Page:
Who were the
Sugar Land 95?
The first bone was found in February 2018, by a backhoe operator clawing through the dirt on land owned by the Fort Bend Independent School District. By the summer, the remains of 94 men and one woman, all African-American victims of convict leasing, had been recovered on the future site of a career and technical education center. Ranging in age from 14 to 70, the inmates had muscular builds but were malnourished, their bones misshapen from back-breaking, repetitive labor. They were buried in plain pine boxes sometime between 1878 and 1911.
CLLP has been at the forefront of the fight to preserve the Sugar Land 95's burial ground and ensure they are properly memorialized.
THE SUGAR LAND 95
The Sugar Land 95 are the 95 African-American individuals unearthed during a construction in Sugar Land, Texas, 30 miles southwest of Houston. Archaeologists found evidence that the 95 individuals belonged to the state of Texas' convict leasing system and were buried in the unmarked gravesite.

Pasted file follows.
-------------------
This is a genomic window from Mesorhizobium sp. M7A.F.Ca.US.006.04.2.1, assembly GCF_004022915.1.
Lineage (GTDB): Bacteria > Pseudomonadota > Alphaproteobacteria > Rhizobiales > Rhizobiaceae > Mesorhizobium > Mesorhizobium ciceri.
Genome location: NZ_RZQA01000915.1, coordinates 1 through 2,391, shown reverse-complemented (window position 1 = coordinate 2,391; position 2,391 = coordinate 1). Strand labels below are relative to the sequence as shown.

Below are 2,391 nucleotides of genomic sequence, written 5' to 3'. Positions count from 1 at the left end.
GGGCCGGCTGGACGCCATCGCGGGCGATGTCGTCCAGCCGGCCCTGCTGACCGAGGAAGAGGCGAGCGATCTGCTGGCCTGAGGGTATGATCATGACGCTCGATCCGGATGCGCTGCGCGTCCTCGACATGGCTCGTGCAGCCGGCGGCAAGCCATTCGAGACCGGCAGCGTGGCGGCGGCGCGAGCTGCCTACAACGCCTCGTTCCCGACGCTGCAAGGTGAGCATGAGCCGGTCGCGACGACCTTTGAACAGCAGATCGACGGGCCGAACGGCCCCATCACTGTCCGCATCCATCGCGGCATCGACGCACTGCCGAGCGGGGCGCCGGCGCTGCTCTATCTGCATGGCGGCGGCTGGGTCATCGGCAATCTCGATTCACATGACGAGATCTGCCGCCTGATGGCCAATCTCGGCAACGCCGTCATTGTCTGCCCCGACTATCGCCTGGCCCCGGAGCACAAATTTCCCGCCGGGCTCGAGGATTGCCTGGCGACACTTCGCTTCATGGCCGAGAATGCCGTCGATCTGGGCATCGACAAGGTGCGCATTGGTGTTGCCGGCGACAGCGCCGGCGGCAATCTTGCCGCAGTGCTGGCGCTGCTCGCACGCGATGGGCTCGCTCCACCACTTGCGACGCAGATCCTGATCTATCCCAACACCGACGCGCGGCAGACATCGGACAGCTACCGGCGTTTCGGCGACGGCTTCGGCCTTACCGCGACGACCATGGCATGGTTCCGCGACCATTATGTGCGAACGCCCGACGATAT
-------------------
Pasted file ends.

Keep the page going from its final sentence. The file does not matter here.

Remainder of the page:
IT IS NOT OVER.
Fort Bend Independent School District owns the site. Fort Bend County wished to acquire the site to operate it as a cemetery, and a Texas state law was even amended to permit large counties to own and run cemeteries, but the district backed out of the arrangement. Since then it has refused to cooperate with the county, court-appointed oversight of the reinterment (which it successfully appealed), and the community task force it had once helped convene. The district continues to make unilateral decisions about the remains.
There is no historical marker at the site, or any indication of what happened there. Join our movement to tell the full history. Contact us to learn how you can get involved!